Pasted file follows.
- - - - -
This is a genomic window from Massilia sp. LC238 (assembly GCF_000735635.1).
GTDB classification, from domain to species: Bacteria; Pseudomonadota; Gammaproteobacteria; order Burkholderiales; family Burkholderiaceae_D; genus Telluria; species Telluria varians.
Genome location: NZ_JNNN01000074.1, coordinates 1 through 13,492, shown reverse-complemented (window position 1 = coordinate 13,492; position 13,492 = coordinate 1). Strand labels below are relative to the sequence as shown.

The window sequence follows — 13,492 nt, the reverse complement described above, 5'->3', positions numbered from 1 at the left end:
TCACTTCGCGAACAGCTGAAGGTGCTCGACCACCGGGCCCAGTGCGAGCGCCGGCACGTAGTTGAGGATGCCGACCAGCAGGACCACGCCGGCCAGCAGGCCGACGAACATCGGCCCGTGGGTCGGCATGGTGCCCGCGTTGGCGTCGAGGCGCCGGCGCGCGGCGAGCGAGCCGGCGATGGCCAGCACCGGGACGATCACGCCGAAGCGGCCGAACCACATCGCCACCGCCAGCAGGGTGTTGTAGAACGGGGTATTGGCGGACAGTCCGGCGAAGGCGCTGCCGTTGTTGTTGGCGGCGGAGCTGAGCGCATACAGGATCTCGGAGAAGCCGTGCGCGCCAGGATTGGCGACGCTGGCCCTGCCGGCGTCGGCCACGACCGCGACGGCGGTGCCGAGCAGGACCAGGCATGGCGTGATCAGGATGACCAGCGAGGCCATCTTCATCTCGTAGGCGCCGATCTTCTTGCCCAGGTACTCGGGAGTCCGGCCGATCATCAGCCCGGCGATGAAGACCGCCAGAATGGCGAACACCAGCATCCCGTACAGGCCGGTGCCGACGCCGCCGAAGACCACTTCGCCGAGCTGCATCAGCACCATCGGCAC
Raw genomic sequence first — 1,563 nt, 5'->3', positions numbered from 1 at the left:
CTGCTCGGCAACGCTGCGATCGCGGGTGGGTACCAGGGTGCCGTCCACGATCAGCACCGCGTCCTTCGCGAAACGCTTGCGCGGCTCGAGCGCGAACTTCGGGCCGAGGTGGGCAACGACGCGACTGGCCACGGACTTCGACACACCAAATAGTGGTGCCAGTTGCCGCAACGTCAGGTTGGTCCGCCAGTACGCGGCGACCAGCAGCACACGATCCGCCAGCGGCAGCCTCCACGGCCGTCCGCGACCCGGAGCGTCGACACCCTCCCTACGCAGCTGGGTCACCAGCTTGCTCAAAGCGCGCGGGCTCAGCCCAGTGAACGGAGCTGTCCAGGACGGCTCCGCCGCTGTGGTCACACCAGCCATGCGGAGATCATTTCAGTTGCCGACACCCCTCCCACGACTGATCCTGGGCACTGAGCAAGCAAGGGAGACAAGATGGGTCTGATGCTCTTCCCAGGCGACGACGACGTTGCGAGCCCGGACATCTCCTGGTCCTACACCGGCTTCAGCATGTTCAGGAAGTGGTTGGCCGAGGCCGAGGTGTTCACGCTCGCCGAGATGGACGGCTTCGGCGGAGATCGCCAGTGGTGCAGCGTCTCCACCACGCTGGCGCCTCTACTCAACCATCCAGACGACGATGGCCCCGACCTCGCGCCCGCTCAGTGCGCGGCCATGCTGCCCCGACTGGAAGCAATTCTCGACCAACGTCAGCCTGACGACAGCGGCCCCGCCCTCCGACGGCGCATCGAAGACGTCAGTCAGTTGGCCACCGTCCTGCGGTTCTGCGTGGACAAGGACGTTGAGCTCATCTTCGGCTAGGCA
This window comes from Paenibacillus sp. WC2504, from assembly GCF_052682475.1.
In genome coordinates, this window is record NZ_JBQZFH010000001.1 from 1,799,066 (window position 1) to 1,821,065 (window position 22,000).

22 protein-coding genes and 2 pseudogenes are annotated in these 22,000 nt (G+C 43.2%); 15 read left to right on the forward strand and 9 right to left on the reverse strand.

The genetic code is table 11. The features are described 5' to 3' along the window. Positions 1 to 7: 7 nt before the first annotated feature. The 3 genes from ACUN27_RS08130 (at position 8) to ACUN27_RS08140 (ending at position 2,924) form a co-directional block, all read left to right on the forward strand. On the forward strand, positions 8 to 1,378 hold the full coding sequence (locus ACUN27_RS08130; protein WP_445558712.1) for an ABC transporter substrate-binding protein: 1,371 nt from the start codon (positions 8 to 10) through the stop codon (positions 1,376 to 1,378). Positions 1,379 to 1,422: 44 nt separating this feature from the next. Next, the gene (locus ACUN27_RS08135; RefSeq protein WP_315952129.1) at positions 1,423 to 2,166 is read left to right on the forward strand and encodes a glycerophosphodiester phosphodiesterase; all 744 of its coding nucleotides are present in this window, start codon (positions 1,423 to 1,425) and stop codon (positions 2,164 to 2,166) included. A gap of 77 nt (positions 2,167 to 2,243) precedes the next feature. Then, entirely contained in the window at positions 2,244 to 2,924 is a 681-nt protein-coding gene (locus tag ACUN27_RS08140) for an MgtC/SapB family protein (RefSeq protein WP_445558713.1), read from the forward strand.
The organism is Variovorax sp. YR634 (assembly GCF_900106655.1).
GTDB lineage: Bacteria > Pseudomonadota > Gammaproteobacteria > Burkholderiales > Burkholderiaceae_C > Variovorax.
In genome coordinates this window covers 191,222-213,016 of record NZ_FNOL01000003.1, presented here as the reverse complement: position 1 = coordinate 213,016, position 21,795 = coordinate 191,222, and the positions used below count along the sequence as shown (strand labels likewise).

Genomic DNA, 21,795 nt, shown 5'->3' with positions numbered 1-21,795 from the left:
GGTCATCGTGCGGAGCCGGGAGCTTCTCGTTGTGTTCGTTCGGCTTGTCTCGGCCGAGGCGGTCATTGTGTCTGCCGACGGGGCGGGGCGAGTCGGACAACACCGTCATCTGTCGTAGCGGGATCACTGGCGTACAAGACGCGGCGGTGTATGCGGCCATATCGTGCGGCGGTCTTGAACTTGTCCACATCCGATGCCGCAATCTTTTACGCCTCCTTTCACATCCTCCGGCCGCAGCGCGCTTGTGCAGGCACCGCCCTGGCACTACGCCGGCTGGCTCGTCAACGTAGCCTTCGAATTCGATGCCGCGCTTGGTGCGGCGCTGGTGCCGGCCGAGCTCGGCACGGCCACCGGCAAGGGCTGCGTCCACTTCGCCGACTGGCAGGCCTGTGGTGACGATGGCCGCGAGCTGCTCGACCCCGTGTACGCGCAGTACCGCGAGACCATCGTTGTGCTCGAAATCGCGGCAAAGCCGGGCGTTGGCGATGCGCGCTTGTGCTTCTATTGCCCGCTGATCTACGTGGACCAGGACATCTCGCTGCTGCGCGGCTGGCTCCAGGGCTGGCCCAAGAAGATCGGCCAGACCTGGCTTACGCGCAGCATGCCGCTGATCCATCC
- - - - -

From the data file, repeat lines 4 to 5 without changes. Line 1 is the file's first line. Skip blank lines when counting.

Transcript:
The window sequence follows — 13,492 nt, the reverse complement described above, 5'->3', positions numbered from 1 at the left end:
TCACTTCGCGAACAGCTGAAGGTGCTCGACCACCGGGCCCAGTGCGAGCGCCGGCACGTAGTTGAGGATGCCGACCAGCAGGACCACGCCGGCCAGCAGGCCGACGAACATCGGCCCGTGGGTCGGCATGGTGCCCGCGTTGGCGTCGAGGCGCCGGCGCGCGGCGAGCGAGCCGGCGATGGCCAGCACCGGGACGATCACGCCGAAGCGGCCGAACCACATCGCCACCGCCAGCAGGGTGTTGTAGAACGGGGTATTGGCGGACAGTCCGGCGAAGGCGCTGCCGTTGTTGTTGGCGGCGGAGCTGAGCGCATACAGGATCTCGGAGAAGCCGTGCGCGCCAGGATTGGCGACGCTGGCCCTGCCGGCGTCGGCCACGACCGCGACGGCGGTGCCGAGCAGGACCAGGCATGGCGTGATCAGGATGACCAGCGAGGCCATCTTCATCTCGTAGGCGCCGATCTTCTTGCCCAGGTACTCGGGAGTCCGGCCGATCATCAGCCCGGCGATGAAGACCGCCAGAATGGCGAACACCAGCATCCCGTACAGGCCGGTGCCGACGCCGCCGAAGACCACTTCGCCGAGCTGCATCAGCACCATCGGCAC